Feelings rule. Feelings are the ringmaster. In life's big top - the canvas optimistically striped but worn by wind and weather - feelings crack the whip and run the show.
We might like to think there are other ringmasters - dear old Reason perhaps in his fustian coat and fob watch, or pompous Morality, always dressed for church on the front but as naked as the day he was born behind - but we would be wrong.
When Feelings take over, Reason, Morality, Duty and the rest run gibbering under the bleachers and out the tent, into the wind and weather, quite forgotten, banished. Feelings are in charge. Always have been, always will be.
Yesterday I'd walked and fed Blue the dog and was down in my basement study, working to a deadline. Blue was in the car in the garage. It's where he spends most afternoons, his place of comfort since the earthquakes seared permanent tyre tracks through his psyche. Most of the time he's fine, but when he's scared he's terrified. Feelings run his world too.
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In the study I didn't immediately notice the thunder. When I did it was too late. Blue had taken off. Frantic with terror my dog was somewhere out there running through a storm, beset by dangers. My mind was swept blank of deadlines, duty, everything. It wasn't a question of prioritising. There was only one thing to do.
As I got into the car the hail started, hail that hit the ground, the roof, the windscreen as if fired from a gun. And my dog was out in it.
I drove down the hill, hunched over the wheel, looking left and right. Lightning burst. Thunder cracked within a second. The roads were white already. The wheels crunched as if over sugar, the hail thumped the metal box of the car. Wipers heaved it off the glass. I pictured Blue running, battered by hail, just fear in wet fur. I felt sick with dread.
King Lear rang in my head. "Poor naked wretches, wheresoe'er you are, that bide the pelting of this pitiless storm…"
I crawled along the streets at random, peering through misted glass up drives, down lanes. In my panic I had come out without my cell phone. Someone might ring. Someone might have found him, seen the tag on his collar, rung the council. I drove home, hoping he might have turned tail and gone back while knowing that he would not have done. He hadn't.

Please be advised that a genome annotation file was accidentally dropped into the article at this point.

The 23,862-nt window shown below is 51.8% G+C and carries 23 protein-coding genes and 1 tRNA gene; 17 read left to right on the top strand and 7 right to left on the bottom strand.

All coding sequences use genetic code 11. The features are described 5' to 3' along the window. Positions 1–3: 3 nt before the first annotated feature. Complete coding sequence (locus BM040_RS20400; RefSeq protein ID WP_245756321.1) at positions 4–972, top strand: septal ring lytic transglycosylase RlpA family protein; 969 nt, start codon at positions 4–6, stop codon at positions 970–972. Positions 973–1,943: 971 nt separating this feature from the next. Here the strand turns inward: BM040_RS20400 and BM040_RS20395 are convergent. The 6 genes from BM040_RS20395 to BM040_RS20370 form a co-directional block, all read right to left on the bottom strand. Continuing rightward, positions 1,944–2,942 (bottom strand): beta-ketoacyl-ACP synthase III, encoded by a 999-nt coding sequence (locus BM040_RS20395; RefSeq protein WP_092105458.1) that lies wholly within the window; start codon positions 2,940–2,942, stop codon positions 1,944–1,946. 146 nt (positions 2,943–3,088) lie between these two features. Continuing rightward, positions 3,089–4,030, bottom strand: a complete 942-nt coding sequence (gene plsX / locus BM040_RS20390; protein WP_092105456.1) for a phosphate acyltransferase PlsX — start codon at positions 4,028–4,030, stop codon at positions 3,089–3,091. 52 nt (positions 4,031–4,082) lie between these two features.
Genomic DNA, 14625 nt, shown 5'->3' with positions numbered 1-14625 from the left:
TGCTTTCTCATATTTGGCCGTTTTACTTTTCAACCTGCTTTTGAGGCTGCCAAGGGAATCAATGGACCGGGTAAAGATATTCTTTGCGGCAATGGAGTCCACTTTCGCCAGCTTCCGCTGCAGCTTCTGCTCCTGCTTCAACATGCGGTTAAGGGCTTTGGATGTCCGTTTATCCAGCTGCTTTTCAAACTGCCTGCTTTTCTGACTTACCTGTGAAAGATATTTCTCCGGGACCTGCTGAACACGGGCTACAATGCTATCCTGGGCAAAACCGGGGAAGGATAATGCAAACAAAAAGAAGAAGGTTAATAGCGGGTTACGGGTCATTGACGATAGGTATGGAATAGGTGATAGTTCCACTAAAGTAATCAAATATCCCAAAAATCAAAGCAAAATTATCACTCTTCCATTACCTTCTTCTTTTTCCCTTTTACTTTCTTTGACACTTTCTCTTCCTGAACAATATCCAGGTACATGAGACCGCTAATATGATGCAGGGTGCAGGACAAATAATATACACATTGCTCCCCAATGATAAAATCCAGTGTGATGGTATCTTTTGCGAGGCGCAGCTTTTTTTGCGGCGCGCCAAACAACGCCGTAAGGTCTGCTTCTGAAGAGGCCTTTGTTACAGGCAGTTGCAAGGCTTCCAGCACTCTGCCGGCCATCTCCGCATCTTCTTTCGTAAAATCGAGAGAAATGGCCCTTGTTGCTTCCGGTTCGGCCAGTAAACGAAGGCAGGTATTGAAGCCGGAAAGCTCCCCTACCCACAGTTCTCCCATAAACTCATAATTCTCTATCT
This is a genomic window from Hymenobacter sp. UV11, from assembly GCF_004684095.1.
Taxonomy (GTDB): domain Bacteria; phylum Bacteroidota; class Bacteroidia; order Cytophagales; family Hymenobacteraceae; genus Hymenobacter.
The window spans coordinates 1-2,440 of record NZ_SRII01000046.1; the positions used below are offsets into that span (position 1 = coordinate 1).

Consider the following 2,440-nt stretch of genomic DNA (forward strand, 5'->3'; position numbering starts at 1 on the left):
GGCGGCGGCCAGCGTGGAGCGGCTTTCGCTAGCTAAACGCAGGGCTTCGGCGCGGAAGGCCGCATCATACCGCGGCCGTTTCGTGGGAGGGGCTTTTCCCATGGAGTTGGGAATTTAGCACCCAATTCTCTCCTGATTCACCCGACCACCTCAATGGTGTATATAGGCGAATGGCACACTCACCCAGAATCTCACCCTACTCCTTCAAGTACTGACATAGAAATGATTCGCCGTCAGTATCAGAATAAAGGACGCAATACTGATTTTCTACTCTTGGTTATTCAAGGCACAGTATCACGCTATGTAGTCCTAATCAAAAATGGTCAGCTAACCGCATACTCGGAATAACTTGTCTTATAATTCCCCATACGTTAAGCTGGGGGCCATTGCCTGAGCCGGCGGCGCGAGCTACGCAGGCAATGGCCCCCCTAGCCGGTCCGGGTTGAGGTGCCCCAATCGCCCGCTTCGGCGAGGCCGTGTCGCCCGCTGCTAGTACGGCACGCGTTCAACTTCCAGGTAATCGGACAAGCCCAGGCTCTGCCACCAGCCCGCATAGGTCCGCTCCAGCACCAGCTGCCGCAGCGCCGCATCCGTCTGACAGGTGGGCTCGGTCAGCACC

I rang a friend who sometimes looks after him. She said she'd drive round town to look as well. I drove out again. Sudden sunshine, the hail already melting and running in streams down the roads. But over the hills on the other side of the harbour came more clouds the colour of a bruise. "No," I shouted at them, at the clouds, "no, don't".
My mind had created its usual catalogue of horrors. It pictured my dog maimed and bleeding, struck by a car and flung crippled to the gutter, the hail-melt running over his sodden fur.
My phone rang. "Have you got my dog?" I said.
"Is this Mr Bennett?"
"Yes, have you got my dog?"
"I'll put you onto Gordon. Gordon's got your dog. Please hold the line."
Gordon came on the line.
"Is he okay?"
"Yeah, he's okay," said Gordon, "he's scared and cold and wet but I think he's okay."
"I'm on my way."
Gordon was tall, bald and smiling. Down on the wharf behind a former customs building he opened the boot of his car and there was Blue. He was sodden and prostrate.
I said his name and he got up and jumped stiffly down from the car and up into mine where he lay down immediately on the back seat, panting.
Gordon has found him in the height of the storm, running down the middle of the road by the dry dock. There was nowhere he was heading for. He was just running to flee, driven by fear. "He was lucky a car didn't hit him."
I shook Gordon's hand, thanked him probably too much, told him he'd done more than his good deed for the day. In the selfish relief of the moment I didn't think to get his number or ask where he worked. But I'll find him, and find what he likes to drink and give him plenty of it.
Back home with the dog it became possible slowly to think again, to remember a deadline, to become reasonable. But when feelings cracked the whip those things fled.